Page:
Reform intensified - as did rural distress - through 2002, 2003 and 2004. (There was a brief phase of financial profligacy in March 2004, when the last government, sensing a hostile electoral current, spent around Rs.500 crores just before the elections on various government sops.) Reform continued to be monitored down to its minutiae by the World Bank. A reform performance matrix prepared by the government in August 2003 showed a few noteworthy achievements. One was that the number of out-of-school children fell from 10 lakhs in 2000-2001 to four lakhs in 2002-2003, largely owing to a successful midday meal scheme that was extended over the entire State. The school education budget increased by 20 per cent between 1999-2000 and 2003-2004.

However, several reform measures, which the government counted as "achievements", impacted adversely on livelihoods, particularly in the agrarian sector and at a time when drought had compounded poverty. As a result of successful measures of fiscal control there occurred: An increase in bus charges by 30 per cent since 1999; an increase in power tariffs by 34 per cent since end-2000; an increase in urban water charges for Bangalore by 45 per cent in 2001; a doubling of irrigation charges between 2000-2001 and 2002-2003; an increase in higher education charges by 20 per cent, which would be further increased by 10 per cent; the retention of user charges introduced for hospitals and rural water supply; the capping of food subsidy at Rs.300 crores, with the promise to bring down the number of green card holders from 65 lakhs to 30 lakhs by cancelling "bogus" ration cards; the closure of 14 Public Sector Units in two phases, the privatisation of three of them, and the identification of another 16 for closure/privatisation.

In respect of privatisation, the Karnataka Power Transmission Company Ltd was unbundled into four distribution companies in preparation for privatisation; private mining was invited into the mining sector; the sandalwood sector was liberalised, private operators were invited into the transport sector; an "increased flexibility for conversion of agricultural to non-agricultural land" was ensured (referring perhaps to amendments to the land reform legislation) and private sector management was brought into the water sector on a trial basis. These were the `achievements' presented by the State to strengthen its claim for the release of the third tranche of the loan.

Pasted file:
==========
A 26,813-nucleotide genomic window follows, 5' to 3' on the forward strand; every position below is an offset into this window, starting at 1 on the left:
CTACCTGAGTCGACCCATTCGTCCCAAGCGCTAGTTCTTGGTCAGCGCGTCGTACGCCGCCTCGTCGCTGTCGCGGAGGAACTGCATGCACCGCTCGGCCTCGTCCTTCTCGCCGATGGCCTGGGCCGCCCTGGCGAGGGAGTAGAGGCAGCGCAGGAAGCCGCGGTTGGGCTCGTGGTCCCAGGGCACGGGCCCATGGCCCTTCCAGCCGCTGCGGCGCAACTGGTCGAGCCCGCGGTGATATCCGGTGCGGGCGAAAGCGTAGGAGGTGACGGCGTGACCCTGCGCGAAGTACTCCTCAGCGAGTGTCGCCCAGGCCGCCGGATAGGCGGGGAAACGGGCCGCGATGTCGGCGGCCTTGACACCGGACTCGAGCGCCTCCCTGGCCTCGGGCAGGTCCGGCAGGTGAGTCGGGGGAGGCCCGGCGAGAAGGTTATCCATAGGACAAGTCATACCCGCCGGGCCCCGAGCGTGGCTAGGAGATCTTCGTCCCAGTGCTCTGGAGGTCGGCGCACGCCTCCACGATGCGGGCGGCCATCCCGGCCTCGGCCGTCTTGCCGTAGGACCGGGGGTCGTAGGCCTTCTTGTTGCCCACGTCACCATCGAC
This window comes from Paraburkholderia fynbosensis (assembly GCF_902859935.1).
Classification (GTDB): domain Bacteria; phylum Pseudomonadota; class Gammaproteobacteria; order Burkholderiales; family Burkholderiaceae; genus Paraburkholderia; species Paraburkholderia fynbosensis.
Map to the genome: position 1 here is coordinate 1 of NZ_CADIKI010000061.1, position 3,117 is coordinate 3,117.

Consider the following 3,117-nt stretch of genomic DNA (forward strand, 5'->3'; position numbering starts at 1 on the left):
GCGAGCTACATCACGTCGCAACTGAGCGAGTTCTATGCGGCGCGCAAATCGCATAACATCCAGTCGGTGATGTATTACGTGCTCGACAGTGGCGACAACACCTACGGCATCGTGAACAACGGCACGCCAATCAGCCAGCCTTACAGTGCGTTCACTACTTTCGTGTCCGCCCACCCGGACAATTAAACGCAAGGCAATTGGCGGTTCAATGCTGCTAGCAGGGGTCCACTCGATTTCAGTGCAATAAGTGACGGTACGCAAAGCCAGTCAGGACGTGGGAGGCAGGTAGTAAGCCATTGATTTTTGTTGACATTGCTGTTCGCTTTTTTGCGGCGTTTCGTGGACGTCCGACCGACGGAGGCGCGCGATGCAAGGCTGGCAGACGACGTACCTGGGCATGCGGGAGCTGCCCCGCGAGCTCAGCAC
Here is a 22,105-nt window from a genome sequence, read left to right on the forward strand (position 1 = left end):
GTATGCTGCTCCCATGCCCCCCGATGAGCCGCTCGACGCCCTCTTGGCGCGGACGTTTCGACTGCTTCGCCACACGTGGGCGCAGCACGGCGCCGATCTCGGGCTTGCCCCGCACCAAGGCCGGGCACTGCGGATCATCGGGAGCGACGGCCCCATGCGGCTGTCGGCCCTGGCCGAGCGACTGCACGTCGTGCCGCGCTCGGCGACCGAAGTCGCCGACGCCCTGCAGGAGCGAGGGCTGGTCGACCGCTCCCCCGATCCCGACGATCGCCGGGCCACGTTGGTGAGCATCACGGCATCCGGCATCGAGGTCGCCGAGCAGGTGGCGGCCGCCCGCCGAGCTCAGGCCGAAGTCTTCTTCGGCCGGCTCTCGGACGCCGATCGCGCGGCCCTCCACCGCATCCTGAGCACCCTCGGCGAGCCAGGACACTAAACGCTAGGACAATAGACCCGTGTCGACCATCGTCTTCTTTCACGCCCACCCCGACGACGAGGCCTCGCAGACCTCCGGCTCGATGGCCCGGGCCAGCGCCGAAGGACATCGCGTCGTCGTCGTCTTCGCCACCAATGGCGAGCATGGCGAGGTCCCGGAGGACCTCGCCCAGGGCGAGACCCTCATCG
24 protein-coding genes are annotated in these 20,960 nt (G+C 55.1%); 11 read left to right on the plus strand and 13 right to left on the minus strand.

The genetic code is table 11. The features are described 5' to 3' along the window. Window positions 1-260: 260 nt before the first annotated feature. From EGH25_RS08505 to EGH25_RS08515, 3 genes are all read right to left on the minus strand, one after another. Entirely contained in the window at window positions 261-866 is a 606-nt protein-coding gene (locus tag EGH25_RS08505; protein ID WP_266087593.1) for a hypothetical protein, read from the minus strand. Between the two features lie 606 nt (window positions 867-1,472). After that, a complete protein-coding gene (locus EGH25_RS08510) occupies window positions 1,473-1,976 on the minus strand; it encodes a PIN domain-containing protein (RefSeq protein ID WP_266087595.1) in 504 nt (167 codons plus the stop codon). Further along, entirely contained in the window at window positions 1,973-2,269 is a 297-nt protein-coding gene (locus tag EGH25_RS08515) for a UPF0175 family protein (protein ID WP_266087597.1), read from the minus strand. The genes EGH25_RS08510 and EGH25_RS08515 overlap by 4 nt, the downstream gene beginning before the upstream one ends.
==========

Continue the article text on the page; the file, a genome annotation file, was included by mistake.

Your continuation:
The "main risk" to Bank support in India, the CAS 2004 noted, "was a reform derailment, which would also translate to slower growth and progress in reducing poverty". This did not happen in the 2002-2004 period, nor did the Bank become "less relevant". "The Bank group has continued to play a strong supporting role in India's reform process, particularly at the State level," CAS 2004 noted.

For the new coalition government in Karnataka, the agenda of reform, which it hopes the Bank will continue to finance, is certainly relevant. However, this government has been more flexible in its approach to reform, willing to deviate from it with respect to its social commitments. The message of the elections has obviously not been lost on it.

In a recent interview to Frontline, Chief Minister N. Dharam Singh acknowledged that there was a perception that the previous Congress government only served the urban areas and sectors such as IT and Biotechnology. "You are not doing anything for the rural areas. But you are now coming and asking for votes," was the response that Congress candidates often received during the election campaign, Dharam Singh said.

In this year's budget the government announced a scheme of subsidised rice and wheat at Rs.3 a kg for below poverty line cardholders, a move somewhat offset by the drastic reduction in the total number of cardholders. The government has also announced that it would make agricultural credit through cooperative banks available to the farmer at 6 per cent interest.

At $1 billion, the Bank's financial assistance to the State for its reform programme is not large. Over a five-year period, this would average around Rs.900 crores a year. (In comparison, the total allocation for agriculture alone in this year's budget amounts to Rs.840 crores.) For a relatively small loan, the Bank's leverage on government policy in respect of the direction that economic reform should take is, however, considerable. This suggests that the Bank's presence in the reform agenda will continue to be important, as a key lending agency for reform, as an investor in sectoral development and as a provider of technical assistance.

With a normal monsoon this year, the agricultural sector is showing some signs of recovery for the present. But of the "eradication of poverty through economic growth tempered with equity", within the matrix of reform, one is still to see evidence.